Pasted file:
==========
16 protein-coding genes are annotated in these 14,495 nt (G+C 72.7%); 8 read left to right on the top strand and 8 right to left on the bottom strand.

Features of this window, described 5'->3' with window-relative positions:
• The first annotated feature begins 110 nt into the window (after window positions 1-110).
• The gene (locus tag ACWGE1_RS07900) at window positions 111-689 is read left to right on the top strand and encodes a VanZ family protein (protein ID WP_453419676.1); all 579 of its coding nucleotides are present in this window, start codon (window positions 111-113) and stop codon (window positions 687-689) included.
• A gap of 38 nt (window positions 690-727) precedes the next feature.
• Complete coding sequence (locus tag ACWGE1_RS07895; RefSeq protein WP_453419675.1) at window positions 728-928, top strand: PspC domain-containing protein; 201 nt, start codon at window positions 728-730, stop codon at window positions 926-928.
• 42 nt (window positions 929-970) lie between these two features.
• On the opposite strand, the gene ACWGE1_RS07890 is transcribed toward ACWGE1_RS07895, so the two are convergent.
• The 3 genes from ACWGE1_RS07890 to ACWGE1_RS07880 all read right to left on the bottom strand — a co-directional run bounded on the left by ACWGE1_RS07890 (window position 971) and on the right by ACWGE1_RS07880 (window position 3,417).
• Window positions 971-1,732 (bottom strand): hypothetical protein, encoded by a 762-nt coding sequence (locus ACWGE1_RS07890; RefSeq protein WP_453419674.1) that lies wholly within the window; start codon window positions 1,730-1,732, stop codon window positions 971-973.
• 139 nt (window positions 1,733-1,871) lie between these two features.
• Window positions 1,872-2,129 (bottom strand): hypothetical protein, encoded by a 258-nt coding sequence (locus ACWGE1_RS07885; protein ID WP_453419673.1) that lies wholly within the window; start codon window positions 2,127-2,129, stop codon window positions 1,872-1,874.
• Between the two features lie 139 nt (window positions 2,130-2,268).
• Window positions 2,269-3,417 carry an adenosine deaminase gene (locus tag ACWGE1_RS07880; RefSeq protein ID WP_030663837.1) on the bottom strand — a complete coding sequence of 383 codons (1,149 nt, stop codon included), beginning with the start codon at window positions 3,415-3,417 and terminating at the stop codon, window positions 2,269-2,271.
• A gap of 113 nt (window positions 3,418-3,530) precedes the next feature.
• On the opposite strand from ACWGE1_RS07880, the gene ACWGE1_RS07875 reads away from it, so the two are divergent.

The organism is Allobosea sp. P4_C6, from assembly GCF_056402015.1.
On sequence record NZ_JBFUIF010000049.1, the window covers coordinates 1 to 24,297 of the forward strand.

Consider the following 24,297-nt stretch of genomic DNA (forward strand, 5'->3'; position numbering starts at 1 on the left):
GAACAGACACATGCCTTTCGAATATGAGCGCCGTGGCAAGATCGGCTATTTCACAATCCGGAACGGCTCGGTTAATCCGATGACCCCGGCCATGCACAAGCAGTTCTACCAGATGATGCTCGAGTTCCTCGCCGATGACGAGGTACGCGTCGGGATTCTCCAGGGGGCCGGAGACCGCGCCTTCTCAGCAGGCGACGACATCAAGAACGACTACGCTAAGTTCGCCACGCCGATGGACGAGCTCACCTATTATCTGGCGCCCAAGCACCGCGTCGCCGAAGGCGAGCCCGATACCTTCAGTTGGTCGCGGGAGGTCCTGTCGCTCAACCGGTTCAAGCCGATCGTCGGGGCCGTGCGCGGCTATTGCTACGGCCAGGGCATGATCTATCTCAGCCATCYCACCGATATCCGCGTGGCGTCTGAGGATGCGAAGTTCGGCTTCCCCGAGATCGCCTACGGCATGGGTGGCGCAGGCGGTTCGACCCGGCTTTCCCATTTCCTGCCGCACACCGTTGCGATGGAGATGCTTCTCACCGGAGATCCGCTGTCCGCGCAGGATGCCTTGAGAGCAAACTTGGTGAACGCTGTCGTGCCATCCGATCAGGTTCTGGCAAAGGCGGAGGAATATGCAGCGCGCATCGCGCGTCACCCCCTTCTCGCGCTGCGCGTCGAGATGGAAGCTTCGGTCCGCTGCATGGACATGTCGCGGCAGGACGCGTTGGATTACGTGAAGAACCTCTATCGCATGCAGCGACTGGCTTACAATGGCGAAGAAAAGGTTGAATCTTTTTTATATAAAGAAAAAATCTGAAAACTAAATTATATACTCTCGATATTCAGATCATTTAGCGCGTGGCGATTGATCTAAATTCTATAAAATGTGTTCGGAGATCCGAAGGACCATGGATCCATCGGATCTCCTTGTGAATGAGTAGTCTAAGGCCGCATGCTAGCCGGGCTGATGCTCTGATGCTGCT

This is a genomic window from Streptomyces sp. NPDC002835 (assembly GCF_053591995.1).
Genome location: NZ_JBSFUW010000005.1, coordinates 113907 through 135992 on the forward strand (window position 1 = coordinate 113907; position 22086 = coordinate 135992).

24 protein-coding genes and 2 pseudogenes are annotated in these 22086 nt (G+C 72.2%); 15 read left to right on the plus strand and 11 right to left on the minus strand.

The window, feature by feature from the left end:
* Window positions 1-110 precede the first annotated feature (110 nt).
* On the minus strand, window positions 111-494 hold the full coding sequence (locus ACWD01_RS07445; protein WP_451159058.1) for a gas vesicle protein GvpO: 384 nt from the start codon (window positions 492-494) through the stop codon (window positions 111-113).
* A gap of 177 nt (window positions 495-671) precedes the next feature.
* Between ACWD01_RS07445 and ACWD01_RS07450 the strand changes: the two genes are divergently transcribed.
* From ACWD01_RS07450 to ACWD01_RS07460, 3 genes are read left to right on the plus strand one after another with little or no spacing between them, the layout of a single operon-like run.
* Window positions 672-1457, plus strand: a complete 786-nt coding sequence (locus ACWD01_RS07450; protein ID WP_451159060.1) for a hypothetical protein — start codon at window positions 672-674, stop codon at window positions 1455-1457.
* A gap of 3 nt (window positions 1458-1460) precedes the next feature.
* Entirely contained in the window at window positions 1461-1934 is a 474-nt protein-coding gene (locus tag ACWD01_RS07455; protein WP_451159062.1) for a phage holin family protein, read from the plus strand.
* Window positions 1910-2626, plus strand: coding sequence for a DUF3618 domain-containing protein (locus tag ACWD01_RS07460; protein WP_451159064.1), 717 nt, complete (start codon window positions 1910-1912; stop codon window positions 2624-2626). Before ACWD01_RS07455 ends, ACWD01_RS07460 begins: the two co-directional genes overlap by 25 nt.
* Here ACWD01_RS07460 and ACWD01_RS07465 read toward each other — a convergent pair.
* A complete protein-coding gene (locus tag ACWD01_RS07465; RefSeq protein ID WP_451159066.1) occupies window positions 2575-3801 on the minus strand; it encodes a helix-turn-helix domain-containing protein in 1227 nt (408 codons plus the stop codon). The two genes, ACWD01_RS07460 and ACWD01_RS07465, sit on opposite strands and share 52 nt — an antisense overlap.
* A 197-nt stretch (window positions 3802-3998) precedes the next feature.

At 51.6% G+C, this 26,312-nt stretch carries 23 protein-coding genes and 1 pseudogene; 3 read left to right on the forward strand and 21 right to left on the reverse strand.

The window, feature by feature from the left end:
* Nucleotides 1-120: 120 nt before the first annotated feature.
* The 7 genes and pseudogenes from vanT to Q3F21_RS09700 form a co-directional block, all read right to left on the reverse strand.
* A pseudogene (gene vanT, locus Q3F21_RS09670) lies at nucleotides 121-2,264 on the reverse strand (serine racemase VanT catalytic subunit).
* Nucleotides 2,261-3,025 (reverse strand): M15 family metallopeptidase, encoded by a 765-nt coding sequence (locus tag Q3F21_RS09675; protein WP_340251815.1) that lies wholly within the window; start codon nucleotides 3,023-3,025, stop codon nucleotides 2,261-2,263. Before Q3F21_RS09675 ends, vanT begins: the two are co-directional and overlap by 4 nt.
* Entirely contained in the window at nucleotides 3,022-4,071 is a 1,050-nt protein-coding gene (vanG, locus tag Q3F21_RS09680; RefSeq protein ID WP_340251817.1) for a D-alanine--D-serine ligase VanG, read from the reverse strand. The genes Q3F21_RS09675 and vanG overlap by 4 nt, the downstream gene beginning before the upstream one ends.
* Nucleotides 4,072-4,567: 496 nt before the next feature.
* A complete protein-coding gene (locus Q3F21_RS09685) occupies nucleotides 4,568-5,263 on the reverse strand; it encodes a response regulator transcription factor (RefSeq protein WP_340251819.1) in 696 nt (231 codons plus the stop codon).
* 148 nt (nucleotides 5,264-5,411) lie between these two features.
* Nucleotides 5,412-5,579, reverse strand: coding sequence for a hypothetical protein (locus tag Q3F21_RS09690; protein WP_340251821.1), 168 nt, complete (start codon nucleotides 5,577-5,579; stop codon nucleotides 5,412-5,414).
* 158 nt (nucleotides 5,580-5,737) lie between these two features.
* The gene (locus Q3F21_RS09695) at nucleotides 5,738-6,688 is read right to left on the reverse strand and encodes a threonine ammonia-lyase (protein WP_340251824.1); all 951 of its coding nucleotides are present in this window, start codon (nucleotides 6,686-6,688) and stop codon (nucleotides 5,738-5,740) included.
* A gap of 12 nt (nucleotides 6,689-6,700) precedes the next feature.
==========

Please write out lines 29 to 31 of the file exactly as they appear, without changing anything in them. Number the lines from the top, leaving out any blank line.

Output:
* From ACWD01_RS07450 to ACWD01_RS07460, 3 genes are read left to right on the plus strand one after another with little or no spacing between them, the layout of a single operon-like run.
* Window positions 672-1457, plus strand: a complete 786-nt coding sequence (locus ACWD01_RS07450; protein ID WP_451159060.1) for a hypothetical protein — start codon at window positions 672-674, stop codon at window positions 1455-1457.
* A gap of 3 nt (window positions 1458-1460) precedes the next feature.